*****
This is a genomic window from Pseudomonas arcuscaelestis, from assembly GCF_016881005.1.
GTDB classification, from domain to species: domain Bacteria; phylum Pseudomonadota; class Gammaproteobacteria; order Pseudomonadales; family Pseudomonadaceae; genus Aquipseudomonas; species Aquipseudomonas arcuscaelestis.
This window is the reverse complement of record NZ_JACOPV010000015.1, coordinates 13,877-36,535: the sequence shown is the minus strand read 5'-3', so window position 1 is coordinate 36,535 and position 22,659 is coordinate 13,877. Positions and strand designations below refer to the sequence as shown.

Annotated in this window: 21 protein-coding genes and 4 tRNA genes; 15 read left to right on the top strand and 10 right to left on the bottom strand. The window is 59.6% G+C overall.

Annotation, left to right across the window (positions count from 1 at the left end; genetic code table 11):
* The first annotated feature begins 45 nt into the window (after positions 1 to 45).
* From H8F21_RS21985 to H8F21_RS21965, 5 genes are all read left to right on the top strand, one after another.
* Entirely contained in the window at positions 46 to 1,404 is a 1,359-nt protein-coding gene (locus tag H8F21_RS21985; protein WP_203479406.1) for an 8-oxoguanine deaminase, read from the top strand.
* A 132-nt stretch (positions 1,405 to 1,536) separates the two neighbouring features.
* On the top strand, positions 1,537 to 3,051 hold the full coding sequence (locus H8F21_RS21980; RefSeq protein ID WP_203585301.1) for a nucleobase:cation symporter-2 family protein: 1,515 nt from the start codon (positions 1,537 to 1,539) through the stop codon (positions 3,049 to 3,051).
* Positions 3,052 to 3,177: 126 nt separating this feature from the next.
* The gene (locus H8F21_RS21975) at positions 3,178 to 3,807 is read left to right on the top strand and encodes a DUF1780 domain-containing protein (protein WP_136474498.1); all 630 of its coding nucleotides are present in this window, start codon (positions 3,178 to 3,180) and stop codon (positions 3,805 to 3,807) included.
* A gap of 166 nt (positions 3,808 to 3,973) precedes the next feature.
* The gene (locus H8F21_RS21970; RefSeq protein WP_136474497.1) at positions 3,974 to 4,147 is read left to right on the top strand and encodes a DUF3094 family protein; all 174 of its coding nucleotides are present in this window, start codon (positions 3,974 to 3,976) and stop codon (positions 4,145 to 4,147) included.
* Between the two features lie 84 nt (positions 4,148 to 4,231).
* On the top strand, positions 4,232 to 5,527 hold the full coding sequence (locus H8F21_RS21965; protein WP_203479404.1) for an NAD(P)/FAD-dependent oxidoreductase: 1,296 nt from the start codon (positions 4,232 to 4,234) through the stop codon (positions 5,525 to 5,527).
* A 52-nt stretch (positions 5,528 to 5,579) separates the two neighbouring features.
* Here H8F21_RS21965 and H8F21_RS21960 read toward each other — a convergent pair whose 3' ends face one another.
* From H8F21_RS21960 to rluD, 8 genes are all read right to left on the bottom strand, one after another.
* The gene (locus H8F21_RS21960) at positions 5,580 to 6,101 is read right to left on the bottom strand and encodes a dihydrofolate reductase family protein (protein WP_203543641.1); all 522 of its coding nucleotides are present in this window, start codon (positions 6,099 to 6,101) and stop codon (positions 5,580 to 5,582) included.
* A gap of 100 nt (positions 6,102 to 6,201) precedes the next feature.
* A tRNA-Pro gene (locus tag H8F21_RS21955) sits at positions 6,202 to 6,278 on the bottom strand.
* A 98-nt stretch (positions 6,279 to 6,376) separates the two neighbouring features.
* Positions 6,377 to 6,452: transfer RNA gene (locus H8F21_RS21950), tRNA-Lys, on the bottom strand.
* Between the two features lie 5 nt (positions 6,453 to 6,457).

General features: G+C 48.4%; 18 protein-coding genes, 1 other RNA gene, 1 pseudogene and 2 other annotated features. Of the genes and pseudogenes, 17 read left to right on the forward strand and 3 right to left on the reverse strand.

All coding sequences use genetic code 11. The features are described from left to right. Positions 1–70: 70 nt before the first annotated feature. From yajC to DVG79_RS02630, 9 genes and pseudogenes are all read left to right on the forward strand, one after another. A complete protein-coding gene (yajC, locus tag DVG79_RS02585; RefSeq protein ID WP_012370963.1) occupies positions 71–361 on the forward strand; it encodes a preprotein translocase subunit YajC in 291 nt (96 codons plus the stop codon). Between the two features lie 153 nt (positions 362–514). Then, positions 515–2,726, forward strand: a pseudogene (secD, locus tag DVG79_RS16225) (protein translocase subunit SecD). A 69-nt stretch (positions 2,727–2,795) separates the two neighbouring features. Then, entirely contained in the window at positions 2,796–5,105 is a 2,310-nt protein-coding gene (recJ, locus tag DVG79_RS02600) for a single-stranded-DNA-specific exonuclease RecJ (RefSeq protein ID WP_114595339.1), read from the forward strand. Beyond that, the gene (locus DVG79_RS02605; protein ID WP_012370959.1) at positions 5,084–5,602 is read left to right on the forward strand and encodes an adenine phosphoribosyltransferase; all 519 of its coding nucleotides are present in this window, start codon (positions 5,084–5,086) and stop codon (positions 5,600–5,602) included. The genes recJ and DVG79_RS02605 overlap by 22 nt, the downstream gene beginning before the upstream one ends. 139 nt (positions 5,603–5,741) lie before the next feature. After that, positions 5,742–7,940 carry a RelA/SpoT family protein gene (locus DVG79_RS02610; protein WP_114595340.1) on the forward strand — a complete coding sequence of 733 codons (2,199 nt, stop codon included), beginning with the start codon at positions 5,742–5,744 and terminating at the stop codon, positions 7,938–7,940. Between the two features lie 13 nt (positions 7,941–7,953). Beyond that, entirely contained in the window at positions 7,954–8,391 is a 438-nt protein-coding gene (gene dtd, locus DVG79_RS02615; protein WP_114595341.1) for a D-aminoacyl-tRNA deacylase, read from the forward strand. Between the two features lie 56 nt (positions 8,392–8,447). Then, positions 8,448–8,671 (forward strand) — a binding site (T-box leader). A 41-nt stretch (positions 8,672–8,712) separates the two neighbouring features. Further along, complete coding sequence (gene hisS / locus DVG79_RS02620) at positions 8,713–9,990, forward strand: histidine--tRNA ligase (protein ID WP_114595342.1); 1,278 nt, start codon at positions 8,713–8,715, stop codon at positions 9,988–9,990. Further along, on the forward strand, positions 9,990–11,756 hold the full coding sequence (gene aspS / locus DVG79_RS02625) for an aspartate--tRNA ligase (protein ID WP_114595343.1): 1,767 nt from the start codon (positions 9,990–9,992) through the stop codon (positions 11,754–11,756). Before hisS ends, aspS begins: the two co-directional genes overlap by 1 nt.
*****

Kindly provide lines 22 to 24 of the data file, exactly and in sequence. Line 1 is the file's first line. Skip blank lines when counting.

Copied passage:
* A tRNA-Pro gene (locus tag H8F21_RS21955) sits at positions 6,202 to 6,278 on the bottom strand.
* A 98-nt stretch (positions 6,279 to 6,376) separates the two neighbouring features.
* Positions 6,377 to 6,452: transfer RNA gene (locus H8F21_RS21950), tRNA-Lys, on the bottom strand.